- Casino Royale Review
- Carrie (1976)
- Two-Lane Blacktop (1971)
- Trainspotting (1996)
- Rain Man (1988)
- Fatal Attraction (1987)
- Targets (1968)
- An Education (2009)
- Mirror, The (1974)
- Fargo (1996)
- Fight Club (1999)
- Do The Right Thing (1989)
- Report (1967)
- Is "The Sting" The Best Gambling Film Ever Made?
- Pink Flamingos (1972)
- Ox-Bow Incident, The (1943), Or 28 Angry Men
- Rome, Open City (1945)
- Spring in a Small Town (1948)
- Drive (2011)
- Vinyl (1965)
- Seconds (1966)
- Rosemary's Baby (1968)
- A Hollywood Invasion of Casino Halls
- Thin Man, The (1934)
- In The Heat of the Night (1967)
- All In: The Poker Movie, Player’s Best Tricks
- Invasion of the Body Snatchers (1956)
- 1001 Club - Skyfall (2012)
- 1001 Club - When Harry Met Sally... (1988)
- 1001 Club - Rain Man (1988)
In The Heat of the Night (1967)
Poitier does it again.
Genre: Drama Crime Mystery
Starring: Sidney Poitier (The Defiant Ones • Guess Who’s Coming to Dinner), Rod Steiger (On the Waterfront • Doctor Zhivago)
Directed By: Norman Jewison (Fiddler on the Roof • Moonstruck)
Overview: When a man is found dead in the small-town streets of Sparta, Mississippi, a black man is picked up as a suspect. Turns out that black man is a homicide detective up North. When the sheriff asks him to stay and help the investigation, the race relations of the Deep South make things more than a little difficult.
Harvey [To Tibbs]: What you doin' wearin' white man's clothes?
In the small Deep South town of Sparta, Mississippi, a policeman (the weird-to-see-as-a-corn-fed-redneck-cop Warren Oates) finds the murdered body of a rich industrialist. When he scours the streets for a suspect, he finds a black man (Sidney Poitier) waiting for a train and arrests him on sight. Police chief Gillespie (the seasoned and impressive Rod Steiger) is quickly embarrassed when he finds out that the black man, Virgil Tibbs, is not only a policeman from Philadelphia, but a homicide specialist. After a quick call to Tibbs’ police chief, it’s suggested that Tibbs stick around and help solve the Mississippi murder. Reluctantly, Mr. Tibbs agrees and the investigation begins. But with the town of Sparta rich with a deep culture of racism, the night won’t be the only thing that’s heated.
Gillespie [after the arrest of Mr. Tibbs]: Whatcha hit him with?
Tibbs: Hit whom?
Gillespie: "Whom"? "Whom"? Well, you a northern boy? What's a northern boy like you doing all the way down here?
As stories go, it’s a pretty standard police whodunit complete with its cadre of suspects and red herrings, but an audience hoping to find a unique mystery in In The Heat of the Night is missing the point. The mystery is nothing more than the vehicle driving the characters to their controversial interactions.
And Rod Steiger's not so bad himself.
The most impressive thing about In The Heat of the Night is how nuanced those interactions between our main characters are. The race-tense scenes between our two policemen speaks to an honest humanity. Gillespie is a cop first and a racist second, and though his sense of justice - his desire to solve a murder – comes first, he can’t always be altruistic. To have someone who’s ‘a homicide specialist’ fall into his lap is pure luck and he’ll use that resource, even if it is a Northern boy Negro. But when emotions ramp up, Gillespie knows how to hurt Tibbs, knows how to be a proper Southern white man, knows how to put a Negro in his place. Using the N-word ain’t no problem when he needs to get his point across. And Tibbs, well he doesn’t turn the other cheek and hold fast to lofty ideals; he reacts accordingly. He reacts like an educated man living in the era of the civil rights movement. He reacts like a man who’s the best hope of solving this crime.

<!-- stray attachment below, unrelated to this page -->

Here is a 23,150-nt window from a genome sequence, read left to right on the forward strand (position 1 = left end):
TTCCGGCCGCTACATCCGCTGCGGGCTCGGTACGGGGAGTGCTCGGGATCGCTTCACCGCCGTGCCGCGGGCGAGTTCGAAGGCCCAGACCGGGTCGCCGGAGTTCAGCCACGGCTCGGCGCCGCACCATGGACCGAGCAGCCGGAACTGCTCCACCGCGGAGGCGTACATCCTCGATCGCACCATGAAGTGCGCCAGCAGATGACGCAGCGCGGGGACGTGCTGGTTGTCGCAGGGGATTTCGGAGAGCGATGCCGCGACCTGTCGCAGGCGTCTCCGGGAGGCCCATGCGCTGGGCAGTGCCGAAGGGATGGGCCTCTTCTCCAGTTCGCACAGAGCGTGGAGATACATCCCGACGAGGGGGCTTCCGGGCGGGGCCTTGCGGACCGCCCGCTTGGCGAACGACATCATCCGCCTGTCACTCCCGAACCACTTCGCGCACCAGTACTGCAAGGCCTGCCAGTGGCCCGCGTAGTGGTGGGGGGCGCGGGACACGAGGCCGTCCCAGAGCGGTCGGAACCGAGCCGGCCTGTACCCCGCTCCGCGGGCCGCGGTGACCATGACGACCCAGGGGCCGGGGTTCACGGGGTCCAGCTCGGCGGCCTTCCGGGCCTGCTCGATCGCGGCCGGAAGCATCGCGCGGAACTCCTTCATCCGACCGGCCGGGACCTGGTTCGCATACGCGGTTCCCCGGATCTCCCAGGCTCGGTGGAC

Gillespie [as Tibbs prepares to abandon the town]: I'm tellin' you that you're gonna stay. You'll stay here if I have to have your chief remind you what he told you to do. But I don't think I have to do that, you see? No. Because you're so damned smart. You're smarter than any white man. You're just gonna stay here and show us all. You could never live with yourself unless you could put us all to shame. You wanna know something, Virgil? I don't think that you could let an opportunity like that pass by.
Stirling Silliphant’s brilliant screenplay based on John Ball’s novel and how it’s delivered by Sidney Poitier and Rod Steiger is the undeniable strength of In The Heat of the Night.
Performance: 9 Cinematography: 7 Script: 9 Plot: 7 Mood: 8
Overall Rating: 80% (Hot Enough)
In The Heat of the Night is one of those perfect little bell-curve films from the 1001 book that remind me to ‘get around to this one’. Sometimes it’s not about the study; sometimes it’s just about putting movies like these under your belt and building your solid repertoire of the wonderful things that are out there.